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“Under Caesar’s Sword” documents persecuted Christian communities

The stories of these communities are not meant to inspire anger or pity; they are stories of the victory of the human spirit in the face of attempts to stifle people’s deepest yearnings to worship God and live the truths of their faith.


“Christian communities around the world face marginalization, imprisonment, torture and even death on a massive scale. More than 7,100 Christians were killed for their faith in 2015 alone, making it the deadliest year for Christians in modern history. A new documentary looks in-depth at how these communities respond.”

So begins the news release for “Under Caesar’s Sword”, in important new documentary deserving a wide viewership. In just under a half-hour, you’ll find out how persecuted Christian communities in countries around the world deal with persecution and regular violations of religious freedom.

But don’t watch it expecting a sob story. These Christians aren’t beaten down and defeated, cowering in some corner like scared rabbits. As the producer (and in the interests of full disclosure, my good friend) Dan Philpott rightly observes: “What is remarkable about these persecuted Christians is their resilience. They are not just victims. Understanding this is the key to being in solidarity with them.”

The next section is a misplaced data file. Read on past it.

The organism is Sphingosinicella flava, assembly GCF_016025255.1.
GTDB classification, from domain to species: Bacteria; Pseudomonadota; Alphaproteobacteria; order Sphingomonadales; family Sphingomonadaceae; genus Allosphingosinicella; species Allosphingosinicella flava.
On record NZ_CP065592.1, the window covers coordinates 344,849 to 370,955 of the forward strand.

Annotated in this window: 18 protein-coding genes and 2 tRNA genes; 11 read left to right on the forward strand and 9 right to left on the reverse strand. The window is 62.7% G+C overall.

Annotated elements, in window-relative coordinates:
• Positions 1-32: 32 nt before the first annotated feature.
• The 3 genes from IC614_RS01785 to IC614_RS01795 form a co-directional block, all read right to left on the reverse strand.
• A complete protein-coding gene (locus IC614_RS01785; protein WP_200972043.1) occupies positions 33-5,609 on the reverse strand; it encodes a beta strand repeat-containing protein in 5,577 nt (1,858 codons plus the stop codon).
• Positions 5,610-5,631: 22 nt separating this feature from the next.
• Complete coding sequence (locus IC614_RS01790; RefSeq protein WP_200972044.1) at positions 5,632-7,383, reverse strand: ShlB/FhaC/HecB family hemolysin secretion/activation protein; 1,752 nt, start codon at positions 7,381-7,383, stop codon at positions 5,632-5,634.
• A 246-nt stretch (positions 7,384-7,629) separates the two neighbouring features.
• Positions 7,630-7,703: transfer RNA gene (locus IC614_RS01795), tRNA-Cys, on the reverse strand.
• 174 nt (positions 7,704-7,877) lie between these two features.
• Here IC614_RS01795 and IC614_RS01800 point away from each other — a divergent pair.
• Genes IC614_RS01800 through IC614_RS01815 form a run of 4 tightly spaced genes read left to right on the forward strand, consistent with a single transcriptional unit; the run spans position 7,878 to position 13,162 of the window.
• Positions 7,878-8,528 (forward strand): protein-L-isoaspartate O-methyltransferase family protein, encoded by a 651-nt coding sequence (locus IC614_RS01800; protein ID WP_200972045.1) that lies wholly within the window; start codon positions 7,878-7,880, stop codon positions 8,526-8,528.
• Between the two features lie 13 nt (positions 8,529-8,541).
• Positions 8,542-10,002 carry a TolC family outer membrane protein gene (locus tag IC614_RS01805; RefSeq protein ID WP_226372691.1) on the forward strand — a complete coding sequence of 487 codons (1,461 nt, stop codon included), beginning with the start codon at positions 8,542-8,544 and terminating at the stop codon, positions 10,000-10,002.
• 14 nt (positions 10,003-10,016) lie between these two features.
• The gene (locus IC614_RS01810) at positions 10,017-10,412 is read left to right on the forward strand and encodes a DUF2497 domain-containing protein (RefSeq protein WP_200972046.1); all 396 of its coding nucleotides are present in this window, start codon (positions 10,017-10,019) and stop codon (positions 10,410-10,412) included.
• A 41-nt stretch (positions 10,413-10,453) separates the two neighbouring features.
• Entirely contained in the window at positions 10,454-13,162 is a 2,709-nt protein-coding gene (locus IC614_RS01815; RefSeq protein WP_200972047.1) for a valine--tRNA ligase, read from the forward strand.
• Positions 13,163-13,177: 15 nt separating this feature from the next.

The documentary not only relates the stories of the persecution of our Christian brothers and sisters around the world, it reveals their continuing Christian witness in the face of their travails. The stories of these communities are not meant to inspire anger or pity, as so many documentaries about people being victimized seem intended to do. These are stories of the victory of the human spirit in the face of attempts to stifle people’s deepest yearnings to worship God and live the truths of their faith. We see in the lives of these people the truth of Christ’s admonition: “Blessed are those who are persecuted for my name’s sake.”


Undoubtedly many readers will recall that another of Christ’s admonitions was this one: “Blessed are those who hunger and thirst for righteousness.” There is no point in watching such a documentary simply to get worked up, to feel as though one is in “solidarity” by the degree of one’s righteous indignation. What we need is a clear, calm vision of the problem, and firm resolution to help in whatever ways we can.

One way, of course, is simply to make these stories known and to insist that our government stop ignoring violations of religious freedom when perpetrated against Christians, which has often been the case in the past. We need to inform ourselves and then work to inform our fellow citizens. No religious group should face persecution. But the embarrassment about talking about the persecution taking place in these countries as though it were “indiscrete” to mention it in polite company must stop, as must the persecution of these innocent people whose only crime is that they want to live and worship in accord with their faith in the God who gave himself for the sins of all.